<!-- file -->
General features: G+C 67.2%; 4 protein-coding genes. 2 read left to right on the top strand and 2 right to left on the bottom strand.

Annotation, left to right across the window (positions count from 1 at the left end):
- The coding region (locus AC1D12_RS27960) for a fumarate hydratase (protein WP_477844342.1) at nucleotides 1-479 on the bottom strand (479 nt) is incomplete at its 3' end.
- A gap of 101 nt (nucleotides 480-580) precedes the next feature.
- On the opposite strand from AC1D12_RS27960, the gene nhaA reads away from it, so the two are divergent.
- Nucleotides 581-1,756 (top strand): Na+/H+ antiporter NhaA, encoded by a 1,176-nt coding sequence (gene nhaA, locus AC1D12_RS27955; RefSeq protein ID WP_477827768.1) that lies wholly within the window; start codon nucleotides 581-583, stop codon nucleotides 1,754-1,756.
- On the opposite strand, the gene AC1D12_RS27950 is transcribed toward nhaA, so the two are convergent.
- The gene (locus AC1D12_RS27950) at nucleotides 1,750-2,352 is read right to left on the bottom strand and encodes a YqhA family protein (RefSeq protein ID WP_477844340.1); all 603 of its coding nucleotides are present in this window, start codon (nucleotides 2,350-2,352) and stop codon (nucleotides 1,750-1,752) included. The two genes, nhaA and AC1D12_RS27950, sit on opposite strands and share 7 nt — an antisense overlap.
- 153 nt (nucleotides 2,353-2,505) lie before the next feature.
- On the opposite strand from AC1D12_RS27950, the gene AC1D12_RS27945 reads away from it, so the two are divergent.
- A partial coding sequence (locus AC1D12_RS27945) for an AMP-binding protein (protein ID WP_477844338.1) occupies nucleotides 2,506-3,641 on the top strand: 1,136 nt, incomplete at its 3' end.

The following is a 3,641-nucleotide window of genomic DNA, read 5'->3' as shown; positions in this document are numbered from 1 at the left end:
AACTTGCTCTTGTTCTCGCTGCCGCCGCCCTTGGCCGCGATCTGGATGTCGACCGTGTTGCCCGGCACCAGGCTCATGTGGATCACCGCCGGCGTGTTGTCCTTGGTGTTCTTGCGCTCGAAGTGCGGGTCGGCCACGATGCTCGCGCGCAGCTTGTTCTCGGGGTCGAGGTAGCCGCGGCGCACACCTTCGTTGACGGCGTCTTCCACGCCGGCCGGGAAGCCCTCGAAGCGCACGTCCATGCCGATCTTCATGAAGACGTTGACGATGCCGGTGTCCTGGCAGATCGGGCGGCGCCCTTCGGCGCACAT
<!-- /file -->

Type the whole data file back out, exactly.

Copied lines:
General features: G+C 67.2%; 4 protein-coding genes. 2 read left to right on the top strand and 2 right to left on the bottom strand.

Annotation, left to right across the window (positions count from 1 at the left end):
- The coding region (locus AC1D12_RS27960) for a fumarate hydratase (protein WP_477844342.1) at nucleotides 1-479 on the bottom strand (479 nt) is incomplete at its 3' end.
- A gap of 101 nt (nucleotides 480-580) precedes the next feature.
- On the opposite strand from AC1D12_RS27960, the gene nhaA reads away from it, so the two are divergent.
- Nucleotides 581-1,756 (top strand): Na+/H+ antiporter NhaA, encoded by a 1,176-nt coding sequence (gene nhaA, locus AC1D12_RS27955; RefSeq protein ID WP_477827768.1) that lies wholly within the window; start codon nucleotides 581-583, stop codon nucleotides 1,754-1,756.
- On the opposite strand, the gene AC1D12_RS27950 is transcribed toward nhaA, so the two are convergent.
- The gene (locus AC1D12_RS27950) at nucleotides 1,750-2,352 is read right to left on the bottom strand and encodes a YqhA family protein (RefSeq protein ID WP_477844340.1); all 603 of its coding nucleotides are present in this window, start codon (nucleotides 2,350-2,352) and stop codon (nucleotides 1,750-1,752) included. The two genes, nhaA and AC1D12_RS27950, sit on opposite strands and share 7 nt — an antisense overlap.
- 153 nt (nucleotides 2,353-2,505) lie before the next feature.
- On the opposite strand from AC1D12_RS27950, the gene AC1D12_RS27945 reads away from it, so the two are divergent.
- A partial coding sequence (locus AC1D12_RS27945) for an AMP-binding protein (protein ID WP_477844338.1) occupies nucleotides 2,506-3,641 on the top strand: 1,136 nt, incomplete at its 3' end.

The following is a 3,641-nucleotide window of genomic DNA, read 5'->3' as shown; positions in this document are numbered from 1 at the left end:
AACTTGCTCTTGTTCTCGCTGCCGCCGCCCTTGGCCGCGATCTGGATGTCGACCGTGTTGCCCGGCACCAGGCTCATGTGGATCACCGCCGGCGTGTTGTCCTTGGTGTTCTTGCGCTCGAAGTGCGGGTCGGCCACGATGCTCGCGCGCAGCTTGTTCTCGGGGTCGAGGTAGCCGCGGCGCACACCTTCGTTGACGGCGTCTTCCACGCCGGCCGGGAAGCCCTCGAAGCGCACGTCCATGCCGATCTTCATGAAGACGTTGACGATGCCGGTGTCCTGGCAGATCGGGCGGCGCCCTTCGGCGCACAT